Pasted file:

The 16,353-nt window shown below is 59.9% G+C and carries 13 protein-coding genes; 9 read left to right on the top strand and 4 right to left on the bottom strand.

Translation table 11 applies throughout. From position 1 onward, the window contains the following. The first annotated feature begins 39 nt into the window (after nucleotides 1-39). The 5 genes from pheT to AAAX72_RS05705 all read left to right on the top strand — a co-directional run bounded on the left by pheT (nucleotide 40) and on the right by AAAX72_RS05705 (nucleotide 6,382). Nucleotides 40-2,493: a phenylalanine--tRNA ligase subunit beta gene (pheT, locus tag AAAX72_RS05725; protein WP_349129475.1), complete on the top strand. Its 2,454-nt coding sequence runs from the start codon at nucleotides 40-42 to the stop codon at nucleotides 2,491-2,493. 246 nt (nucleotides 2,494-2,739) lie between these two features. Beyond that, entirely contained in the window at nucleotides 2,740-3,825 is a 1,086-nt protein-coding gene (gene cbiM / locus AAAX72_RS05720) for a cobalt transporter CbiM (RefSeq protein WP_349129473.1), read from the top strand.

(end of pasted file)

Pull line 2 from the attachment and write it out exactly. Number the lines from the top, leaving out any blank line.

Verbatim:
Translation table 11 applies throughout. From position 1 onward, the window contains the following. The first annotated feature begins 39 nt into the window (after nucleotides 1-39). The 5 genes from pheT to AAAX72_RS05705 all read left to right on the top strand — a co-directional run bounded on the left by pheT (nucleotide 40) and on the right by AAAX72_RS05705 (nucleotide 6,382). Nucleotides 40-2,493: a phenylalanine--tRNA ligase subunit beta gene (pheT, locus tag AAAX72_RS05725; protein WP_349129475.1), complete on the top strand. Its 2,454-nt coding sequence runs from the start codon at nucleotides 40-42 to the stop codon at nucleotides 2,491-2,493. 246 nt (nucleotides 2,494-2,739) lie between these two features. Beyond that, entirely contained in the window at nucleotides 2,740-3,825 is a 1,086-nt protein-coding gene (gene cbiM / locus AAAX72_RS05720) for a cobalt transporter CbiM (RefSeq protein WP_349129473.1), read from the top strand.